Tuesday, March 22, 2005

Footnote 18 of my paper.....in consideration with Hannah Arendt

On page 244 of “What Psychological States are Not”, Block and Fodor write, “The assumption that organisms are parallel processors will look quite different from the kind we get on the assumption they are serial processors."

Have you heard of Texas' Futile Care Law? The hypocrisy of its consequences and cases like the Schiavo case (mentioned in the article), not to mention broader issues concerning stem cell research and abortion, blows open what a lie it is when Bush makes such claims as "It is wisest always to err on the side of life."

And yet, where is the public outrage? Save for WikiNews, which granted, is my only source of news at the moment (unless you count Slashdot...well, and NPR), I've heard nothing of this. But even though I don't have a television, I hear about the unexciting lives of movie stars and the denial of any guilt in Abu Ghraib and how March is a wonderful month to buy pears. Why isn't the media all over this, and furthermore, why aren't more people?

I'm beginning to think that Noam Chomsky was only partly right about "manufacturing consent." There does exist such a device, but I think it's mostly wielded by the corporate elite on matters of consumerism. In matters of politics, however, the weapon of choice seems to be of manufacturing apathy and ignorance. It's a means to consent, but it's far simpler to carry out than having to actively manipulate the way people think because with this procedure, all you have to do is get people to not think.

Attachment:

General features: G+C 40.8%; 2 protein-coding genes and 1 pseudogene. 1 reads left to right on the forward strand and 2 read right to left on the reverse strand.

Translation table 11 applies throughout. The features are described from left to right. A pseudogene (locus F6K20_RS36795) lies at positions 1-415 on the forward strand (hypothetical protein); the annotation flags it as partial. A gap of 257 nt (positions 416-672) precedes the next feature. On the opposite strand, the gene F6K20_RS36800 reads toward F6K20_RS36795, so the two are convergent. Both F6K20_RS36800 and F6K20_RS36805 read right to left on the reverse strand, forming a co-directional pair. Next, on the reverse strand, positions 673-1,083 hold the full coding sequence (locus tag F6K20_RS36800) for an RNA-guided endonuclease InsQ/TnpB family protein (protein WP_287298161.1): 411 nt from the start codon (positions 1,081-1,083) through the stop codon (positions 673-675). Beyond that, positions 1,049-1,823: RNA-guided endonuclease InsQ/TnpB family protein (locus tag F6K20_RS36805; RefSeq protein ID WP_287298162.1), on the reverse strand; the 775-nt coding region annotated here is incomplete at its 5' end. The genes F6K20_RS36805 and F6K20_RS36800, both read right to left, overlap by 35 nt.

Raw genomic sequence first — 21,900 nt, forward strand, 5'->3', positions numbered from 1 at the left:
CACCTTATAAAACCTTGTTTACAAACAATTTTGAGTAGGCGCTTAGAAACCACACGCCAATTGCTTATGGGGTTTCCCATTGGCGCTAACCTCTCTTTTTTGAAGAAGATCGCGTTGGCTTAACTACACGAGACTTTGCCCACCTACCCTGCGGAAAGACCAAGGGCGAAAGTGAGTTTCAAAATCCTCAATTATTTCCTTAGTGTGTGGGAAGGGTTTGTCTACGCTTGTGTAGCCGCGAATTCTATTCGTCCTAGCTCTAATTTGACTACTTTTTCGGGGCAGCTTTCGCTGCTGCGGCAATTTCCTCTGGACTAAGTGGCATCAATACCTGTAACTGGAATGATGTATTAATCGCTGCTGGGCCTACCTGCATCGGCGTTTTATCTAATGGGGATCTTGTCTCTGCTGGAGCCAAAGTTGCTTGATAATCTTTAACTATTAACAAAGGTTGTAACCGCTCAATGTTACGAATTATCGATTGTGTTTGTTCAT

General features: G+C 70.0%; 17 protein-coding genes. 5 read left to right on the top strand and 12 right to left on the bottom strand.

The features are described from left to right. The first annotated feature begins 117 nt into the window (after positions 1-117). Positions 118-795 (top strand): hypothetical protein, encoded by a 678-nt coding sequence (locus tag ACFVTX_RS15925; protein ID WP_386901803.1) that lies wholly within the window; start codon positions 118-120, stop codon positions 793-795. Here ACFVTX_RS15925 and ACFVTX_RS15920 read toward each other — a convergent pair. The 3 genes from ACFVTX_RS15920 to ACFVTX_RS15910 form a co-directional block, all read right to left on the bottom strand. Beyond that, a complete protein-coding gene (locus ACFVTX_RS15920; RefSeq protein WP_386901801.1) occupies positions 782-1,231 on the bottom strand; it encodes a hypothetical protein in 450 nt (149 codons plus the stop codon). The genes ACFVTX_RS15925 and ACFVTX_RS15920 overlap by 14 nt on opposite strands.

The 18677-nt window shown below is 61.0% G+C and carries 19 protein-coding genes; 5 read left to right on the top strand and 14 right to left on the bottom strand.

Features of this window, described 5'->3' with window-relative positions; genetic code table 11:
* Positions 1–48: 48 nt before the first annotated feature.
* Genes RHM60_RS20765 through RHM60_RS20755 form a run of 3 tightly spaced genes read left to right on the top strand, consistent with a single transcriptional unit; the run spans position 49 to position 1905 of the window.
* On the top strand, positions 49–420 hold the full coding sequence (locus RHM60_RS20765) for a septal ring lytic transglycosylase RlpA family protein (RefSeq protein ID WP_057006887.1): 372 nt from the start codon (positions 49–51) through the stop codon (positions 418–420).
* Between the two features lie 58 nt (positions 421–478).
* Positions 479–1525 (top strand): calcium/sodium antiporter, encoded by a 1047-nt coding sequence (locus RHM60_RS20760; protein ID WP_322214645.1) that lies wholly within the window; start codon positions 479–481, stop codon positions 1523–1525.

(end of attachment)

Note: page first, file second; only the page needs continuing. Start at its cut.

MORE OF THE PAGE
What's the difference between ignorance and indifference?
I don't know and I don't care.

Thursday, March 03, 2005

Eben Moglen has posted a friend of the court briefing in the MGM vs. Grokster case, currently under review by the US Supreme Court. I've only read the first few pages but having never read a formal legal document, I'm finding it quite interesting.

Wednesday, March 02, 2005

Torrents of various Noam Chomsky video and audio clips, all pertaining to his political (and not linguistic) ideologies. Most noteworthy is perhaps the complete version of The Corporation at the bottom.